and . . . " The above action was the first time the Spitfire went into action in World War Two "
seen from the top floor of the tower.
Below is a well maintained War Memorial, with the inscription enlarged.
Next to the green cabins was a large turbo-fan jet engine which caught the attention of Chris and Alex.
This was one of four engines that powered a 100 series Jumbo 747s and had completed 61,246 hours flying time before being retired.
- - - o o o - - -
The door was open so we had chance to step inside those cabins behind . . .
The second was set out as a living room of that period.
A recent addition to the collection at the Museum is a display dedicated to the Parachute Regiment & Airborne Forces.
A restored fire pump made by the Coventry Climax Company
It went on to be developed into a racing engine for Colin Chapman's Lotus sports cars
- - - o o o - - -
Lunch was taken at Kilnford Farm Shop and Cafe.
Robert introduced us to the area and to his farm in particular, giving a potted history of the family's time there.
They own 80 acres and rents a further 160 acres on which they rear Aberdeen Angus Cattle.
In the last few years they have also introduced sheep by way of diversity.
He calls the cattle so that we can study them more closely . . .
but a bag of feed helps them to gather a little quicker than voice alone.
We check out the herd for the first time.
It is always an unknown factor as to the way cattle will react to a large group of strangers, so we stay close to the gate to start.
No problems as the Angus are a very quiet breed in that respect and don't mind the attention.
Comments were made about how easy they seemed to be compared to their Cumbrian bovine cousins.
Several of our group have had experience with Angus cattle and were busy comparing notes.
Robert is returning the herd to a pure Angus collection.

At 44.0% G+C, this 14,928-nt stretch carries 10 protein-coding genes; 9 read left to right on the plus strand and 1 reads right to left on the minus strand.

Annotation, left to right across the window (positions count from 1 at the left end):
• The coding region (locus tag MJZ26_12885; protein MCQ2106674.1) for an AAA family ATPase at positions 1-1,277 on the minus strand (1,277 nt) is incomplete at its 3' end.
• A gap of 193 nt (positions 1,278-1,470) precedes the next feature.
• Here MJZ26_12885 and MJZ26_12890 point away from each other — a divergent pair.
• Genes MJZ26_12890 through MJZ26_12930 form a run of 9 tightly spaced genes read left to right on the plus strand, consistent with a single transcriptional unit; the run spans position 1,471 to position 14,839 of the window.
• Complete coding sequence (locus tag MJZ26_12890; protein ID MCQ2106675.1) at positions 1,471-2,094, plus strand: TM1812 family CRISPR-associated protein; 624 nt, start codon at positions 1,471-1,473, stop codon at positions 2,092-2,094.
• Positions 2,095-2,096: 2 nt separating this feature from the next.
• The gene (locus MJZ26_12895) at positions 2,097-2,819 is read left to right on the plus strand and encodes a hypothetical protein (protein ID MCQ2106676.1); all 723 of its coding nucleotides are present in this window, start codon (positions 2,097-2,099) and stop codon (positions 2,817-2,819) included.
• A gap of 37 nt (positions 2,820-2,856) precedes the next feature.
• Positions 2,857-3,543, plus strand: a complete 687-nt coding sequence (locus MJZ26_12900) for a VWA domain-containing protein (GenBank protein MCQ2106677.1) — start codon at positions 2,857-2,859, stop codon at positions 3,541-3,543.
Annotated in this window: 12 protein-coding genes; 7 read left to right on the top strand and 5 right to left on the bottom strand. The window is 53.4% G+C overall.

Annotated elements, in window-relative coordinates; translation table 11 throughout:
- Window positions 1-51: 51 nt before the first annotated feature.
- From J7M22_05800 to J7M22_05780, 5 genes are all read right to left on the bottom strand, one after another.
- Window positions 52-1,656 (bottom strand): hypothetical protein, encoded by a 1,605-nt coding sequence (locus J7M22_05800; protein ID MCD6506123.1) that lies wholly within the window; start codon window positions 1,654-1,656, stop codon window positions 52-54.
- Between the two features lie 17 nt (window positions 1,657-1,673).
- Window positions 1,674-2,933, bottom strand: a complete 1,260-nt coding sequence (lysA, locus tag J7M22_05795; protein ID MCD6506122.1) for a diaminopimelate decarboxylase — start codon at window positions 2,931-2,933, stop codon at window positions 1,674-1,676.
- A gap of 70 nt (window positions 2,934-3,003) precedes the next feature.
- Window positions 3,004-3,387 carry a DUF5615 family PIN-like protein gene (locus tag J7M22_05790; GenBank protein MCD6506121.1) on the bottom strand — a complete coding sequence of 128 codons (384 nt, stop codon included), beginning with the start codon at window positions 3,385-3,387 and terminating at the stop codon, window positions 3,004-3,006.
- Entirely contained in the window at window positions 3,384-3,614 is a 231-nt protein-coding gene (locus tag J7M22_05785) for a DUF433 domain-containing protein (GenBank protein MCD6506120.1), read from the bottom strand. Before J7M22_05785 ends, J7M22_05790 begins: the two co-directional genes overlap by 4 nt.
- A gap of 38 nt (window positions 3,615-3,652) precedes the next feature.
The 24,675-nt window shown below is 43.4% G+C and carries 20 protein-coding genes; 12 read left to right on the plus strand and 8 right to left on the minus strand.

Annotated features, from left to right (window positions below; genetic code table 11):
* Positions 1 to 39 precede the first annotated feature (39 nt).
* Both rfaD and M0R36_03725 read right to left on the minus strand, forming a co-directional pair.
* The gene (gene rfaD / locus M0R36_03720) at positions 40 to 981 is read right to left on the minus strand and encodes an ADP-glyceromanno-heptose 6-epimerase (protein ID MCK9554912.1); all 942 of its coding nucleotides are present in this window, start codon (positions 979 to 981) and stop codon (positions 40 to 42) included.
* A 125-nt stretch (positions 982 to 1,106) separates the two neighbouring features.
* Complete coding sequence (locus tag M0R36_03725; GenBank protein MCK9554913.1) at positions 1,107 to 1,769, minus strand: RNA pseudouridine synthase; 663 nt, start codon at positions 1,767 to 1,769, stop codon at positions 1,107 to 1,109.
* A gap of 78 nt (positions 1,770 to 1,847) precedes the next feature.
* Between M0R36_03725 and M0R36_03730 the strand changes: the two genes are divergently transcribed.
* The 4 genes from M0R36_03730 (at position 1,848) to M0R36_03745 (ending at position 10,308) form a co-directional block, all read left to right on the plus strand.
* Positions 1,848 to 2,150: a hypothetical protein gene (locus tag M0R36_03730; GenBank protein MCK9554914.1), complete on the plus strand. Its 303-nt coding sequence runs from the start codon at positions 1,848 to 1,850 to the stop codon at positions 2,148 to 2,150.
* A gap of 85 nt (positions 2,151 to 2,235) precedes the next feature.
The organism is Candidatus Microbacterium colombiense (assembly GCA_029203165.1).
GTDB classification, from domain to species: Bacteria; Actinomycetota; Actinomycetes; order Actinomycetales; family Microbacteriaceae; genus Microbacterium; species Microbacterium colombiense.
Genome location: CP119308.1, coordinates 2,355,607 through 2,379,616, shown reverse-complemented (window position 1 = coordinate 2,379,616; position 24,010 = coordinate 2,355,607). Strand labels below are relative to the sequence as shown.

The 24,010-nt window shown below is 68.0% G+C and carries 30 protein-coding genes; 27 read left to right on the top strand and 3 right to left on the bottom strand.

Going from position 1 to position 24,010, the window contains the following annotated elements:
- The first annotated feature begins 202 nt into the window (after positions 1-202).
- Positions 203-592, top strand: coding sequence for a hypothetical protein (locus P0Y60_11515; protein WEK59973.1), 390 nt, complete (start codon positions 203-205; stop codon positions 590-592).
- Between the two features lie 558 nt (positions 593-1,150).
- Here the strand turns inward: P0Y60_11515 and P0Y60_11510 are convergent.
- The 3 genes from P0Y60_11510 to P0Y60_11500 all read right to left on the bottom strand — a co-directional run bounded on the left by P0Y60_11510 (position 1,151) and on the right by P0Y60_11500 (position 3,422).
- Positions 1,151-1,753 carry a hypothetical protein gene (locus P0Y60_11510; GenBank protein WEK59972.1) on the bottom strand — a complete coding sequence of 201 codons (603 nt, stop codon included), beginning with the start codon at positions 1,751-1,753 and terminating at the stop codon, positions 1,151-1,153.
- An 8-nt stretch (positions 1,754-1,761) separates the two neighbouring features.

To do this he has kept several of his best bulls and brought in similar blood lines to allow him to develop his own breeding plan.
The one above is one of his three year olds that he has kept and reared to maturity.
Young 2012 pure bread Aberdeen Angus calves.
The yellow tags show a large ministry identification number and a second tag has local farm information printed on it.
Robert's father was out with us today as he is still very active on the farm.
Time to see the second herd in another field.
Rob drives the bike to herd them across, and Ken is in charge of the "bag of encouragement".
The farm does have dogs but doesn't use them for controlling the cattle.
Ken tries to influence (from a safe distance) which way the bull might like to go.
It makes more sense if we can see the cattle close up rather than huddled at the far end of a long field.
Back at the farm we were very kindly treated to some light refreshments.
Ken, Nick and Brian partake of a can of finest lager . . .
Could this make them " Tenant Farmers" ?
One last visit to the home-fields where the remainder of the herd are being kept.
Robert has the assistance of his three willing helpers this time . . .
Hence the expression . . . " Farmers are 'out-standing' in their fields ".
After a tour of the yards, the afternoon draws to a close
and Ken offers words of appreciation after our interesting and comprehensive visit.
No outing would be complete without a meal on the way home
so we stop at the Sun Inn at Red Dial near Wigton.
Traditional fare . . . right down to the Knicker-bocker-glory at the end.
It certainly gets a thumbs up from Jonty . . . praise indeed.
Come on . . . stop reading the adverts . . . it's time to get back on the bus !
- - - o o o - - -
and of course to Ken and William who organised the day out for the Loweswater Farmers Discussion Group
Finally including one memorable comment from the discussions at the end of the day . . .
The LFDG is an equal-oportunities organisation . . . they accept non-farmers AND vegetarians on their days out.
Cheers lads !
Technical note: Pictures taken with my Canon G10 Digital camera.
Resized in Photoshop, and built up on a Dreamweaver web builder.
This site best viewed with . . . the shared knowledge of the group.
Previous walk - 28th May 2012 Latterbarrow Not Claiffe Heights
Next walk - 2nd June 2012 Walla Crag and Bleaberry Fell with Ian